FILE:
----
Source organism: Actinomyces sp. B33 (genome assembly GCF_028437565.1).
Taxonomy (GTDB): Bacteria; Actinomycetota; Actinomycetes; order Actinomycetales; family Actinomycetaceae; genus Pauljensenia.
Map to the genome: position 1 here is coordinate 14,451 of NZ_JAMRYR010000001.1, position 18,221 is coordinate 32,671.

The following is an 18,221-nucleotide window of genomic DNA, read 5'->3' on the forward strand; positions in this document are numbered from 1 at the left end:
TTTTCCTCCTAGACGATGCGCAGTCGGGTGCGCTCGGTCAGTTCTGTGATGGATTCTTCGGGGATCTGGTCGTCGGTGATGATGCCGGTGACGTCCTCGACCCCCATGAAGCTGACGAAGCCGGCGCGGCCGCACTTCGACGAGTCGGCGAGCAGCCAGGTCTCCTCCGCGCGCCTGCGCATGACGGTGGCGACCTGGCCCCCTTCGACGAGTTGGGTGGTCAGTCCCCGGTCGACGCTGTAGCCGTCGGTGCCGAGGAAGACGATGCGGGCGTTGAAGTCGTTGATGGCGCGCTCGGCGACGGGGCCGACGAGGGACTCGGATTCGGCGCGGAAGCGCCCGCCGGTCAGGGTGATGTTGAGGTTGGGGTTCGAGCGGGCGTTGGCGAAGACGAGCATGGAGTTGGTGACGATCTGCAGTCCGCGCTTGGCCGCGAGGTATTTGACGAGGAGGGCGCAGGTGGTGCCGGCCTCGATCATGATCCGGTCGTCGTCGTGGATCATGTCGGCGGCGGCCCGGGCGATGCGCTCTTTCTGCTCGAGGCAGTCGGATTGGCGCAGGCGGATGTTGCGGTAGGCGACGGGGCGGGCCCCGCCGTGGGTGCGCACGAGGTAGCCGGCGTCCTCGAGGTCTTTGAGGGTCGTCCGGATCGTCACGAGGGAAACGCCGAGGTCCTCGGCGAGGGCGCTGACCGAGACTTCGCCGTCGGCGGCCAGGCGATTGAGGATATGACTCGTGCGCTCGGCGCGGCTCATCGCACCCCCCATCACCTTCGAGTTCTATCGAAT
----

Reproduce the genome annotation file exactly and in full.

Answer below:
Source organism: Actinomyces sp. B33 (genome assembly GCF_028437565.1).
Taxonomy (GTDB): Bacteria; Actinomycetota; Actinomycetes; order Actinomycetales; family Actinomycetaceae; genus Pauljensenia.
Map to the genome: position 1 here is coordinate 14,451 of NZ_JAMRYR010000001.1, position 18,221 is coordinate 32,671.

The following is an 18,221-nucleotide window of genomic DNA, read 5'->3' on the forward strand; positions in this document are numbered from 1 at the left end:
TTTTCCTCCTAGACGATGCGCAGTCGGGTGCGCTCGGTCAGTTCTGTGATGGATTCTTCGGGGATCTGGTCGTCGGTGATGATGCCGGTGACGTCCTCGACCCCCATGAAGCTGACGAAGCCGGCGCGGCCGCACTTCGACGAGTCGGCGAGCAGCCAGGTCTCCTCCGCGCGCCTGCGCATGACGGTGGCGACCTGGCCCCCTTCGACGAGTTGGGTGGTCAGTCCCCGGTCGACGCTGTAGCCGTCGGTGCCGAGGAAGACGATGCGGGCGTTGAAGTCGTTGATGGCGCGCTCGGCGACGGGGCCGACGAGGGACTCGGATTCGGCGCGGAAGCGCCCGCCGGTCAGGGTGATGTTGAGGTTGGGGTTCGAGCGGGCGTTGGCGAAGACGAGCATGGAGTTGGTGACGATCTGCAGTCCGCGCTTGGCCGCGAGGTATTTGACGAGGAGGGCGCAGGTGGTGCCGGCCTCGATCATGATCCGGTCGTCGTCGTGGATCATGTCGGCGGCGGCCCGGGCGATGCGCTCTTTCTGCTCGAGGCAGTCGGATTGGCGCAGGCGGATGTTGCGGTAGGCGACGGGGCGGGCCCCGCCGTGGGTGCGCACGAGGTAGCCGGCGTCCTCGAGGTCTTTGAGGGTCGTCCGGATCGTCACGAGGGAAACGCCGAGGTCCTCGGCGAGGGCGCTGACCGAGACTTCGCCGTCGGCGGCCAGGCGATTGAGGATATGACTCGTGCGCTCGGCGCGGCTCATCGCACCCCCCATCACCTTCGAGTTCTATCGAAT